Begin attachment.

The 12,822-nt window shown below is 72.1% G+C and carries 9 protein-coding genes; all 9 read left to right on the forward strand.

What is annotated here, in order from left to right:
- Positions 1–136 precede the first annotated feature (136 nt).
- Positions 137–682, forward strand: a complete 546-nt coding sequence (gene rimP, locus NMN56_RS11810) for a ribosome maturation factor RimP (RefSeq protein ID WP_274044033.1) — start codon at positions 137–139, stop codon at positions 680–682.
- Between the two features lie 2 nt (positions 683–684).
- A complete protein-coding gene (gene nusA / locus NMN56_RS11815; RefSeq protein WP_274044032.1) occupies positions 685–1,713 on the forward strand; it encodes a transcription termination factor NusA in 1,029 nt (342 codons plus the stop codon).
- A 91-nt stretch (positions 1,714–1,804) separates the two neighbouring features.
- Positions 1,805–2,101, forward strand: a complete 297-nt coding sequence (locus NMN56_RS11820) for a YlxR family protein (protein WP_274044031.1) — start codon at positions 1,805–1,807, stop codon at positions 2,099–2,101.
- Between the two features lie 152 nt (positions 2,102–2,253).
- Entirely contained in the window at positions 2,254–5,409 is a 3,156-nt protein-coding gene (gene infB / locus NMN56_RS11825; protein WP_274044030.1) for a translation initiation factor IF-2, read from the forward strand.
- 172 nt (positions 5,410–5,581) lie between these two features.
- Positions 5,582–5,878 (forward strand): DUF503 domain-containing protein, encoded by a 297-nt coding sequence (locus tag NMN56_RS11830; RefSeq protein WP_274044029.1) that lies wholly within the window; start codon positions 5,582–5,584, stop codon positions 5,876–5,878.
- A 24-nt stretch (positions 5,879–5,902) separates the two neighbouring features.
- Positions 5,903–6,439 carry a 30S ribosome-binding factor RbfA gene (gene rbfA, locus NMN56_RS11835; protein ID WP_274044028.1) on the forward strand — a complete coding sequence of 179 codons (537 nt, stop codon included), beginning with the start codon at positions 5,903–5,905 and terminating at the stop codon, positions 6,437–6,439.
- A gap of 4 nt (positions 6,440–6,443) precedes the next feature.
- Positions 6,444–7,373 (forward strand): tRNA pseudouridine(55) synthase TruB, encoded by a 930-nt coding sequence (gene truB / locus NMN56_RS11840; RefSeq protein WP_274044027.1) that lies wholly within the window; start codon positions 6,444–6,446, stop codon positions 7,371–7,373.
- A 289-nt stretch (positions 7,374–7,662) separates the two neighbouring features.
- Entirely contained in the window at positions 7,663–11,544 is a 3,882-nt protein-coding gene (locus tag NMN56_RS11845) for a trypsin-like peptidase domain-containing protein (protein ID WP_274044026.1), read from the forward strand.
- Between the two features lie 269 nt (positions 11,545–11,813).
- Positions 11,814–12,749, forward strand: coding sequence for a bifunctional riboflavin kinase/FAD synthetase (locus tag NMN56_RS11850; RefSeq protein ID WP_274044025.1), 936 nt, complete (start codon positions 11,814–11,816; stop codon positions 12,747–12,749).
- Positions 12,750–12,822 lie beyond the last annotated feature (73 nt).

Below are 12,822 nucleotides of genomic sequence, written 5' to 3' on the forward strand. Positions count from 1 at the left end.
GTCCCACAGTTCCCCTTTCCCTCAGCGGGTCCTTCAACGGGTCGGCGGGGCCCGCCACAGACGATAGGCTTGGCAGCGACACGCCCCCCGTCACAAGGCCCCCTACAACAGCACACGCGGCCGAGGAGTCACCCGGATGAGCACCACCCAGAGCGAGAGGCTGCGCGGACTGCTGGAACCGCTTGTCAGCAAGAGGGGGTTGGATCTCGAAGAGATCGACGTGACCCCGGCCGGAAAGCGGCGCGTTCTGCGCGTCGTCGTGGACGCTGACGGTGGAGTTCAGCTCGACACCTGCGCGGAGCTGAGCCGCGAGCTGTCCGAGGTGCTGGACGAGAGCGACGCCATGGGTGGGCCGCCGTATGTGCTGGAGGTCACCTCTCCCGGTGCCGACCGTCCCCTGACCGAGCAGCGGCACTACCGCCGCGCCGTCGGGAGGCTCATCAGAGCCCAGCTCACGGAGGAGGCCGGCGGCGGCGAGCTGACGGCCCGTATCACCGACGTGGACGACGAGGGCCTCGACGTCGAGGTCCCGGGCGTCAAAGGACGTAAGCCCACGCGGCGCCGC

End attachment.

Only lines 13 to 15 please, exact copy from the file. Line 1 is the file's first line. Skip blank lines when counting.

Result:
- A 24-nt stretch (positions 5,879–5,902) separates the two neighbouring features.
- Positions 5,903–6,439 carry a 30S ribosome-binding factor RbfA gene (gene rbfA, locus NMN56_RS11835; protein ID WP_274044028.1) on the forward strand — a complete coding sequence of 179 codons (537 nt, stop codon included), beginning with the start codon at positions 5,903–5,905 and terminating at the stop codon, positions 6,437–6,439.
- A gap of 4 nt (positions 6,440–6,443) precedes the next feature.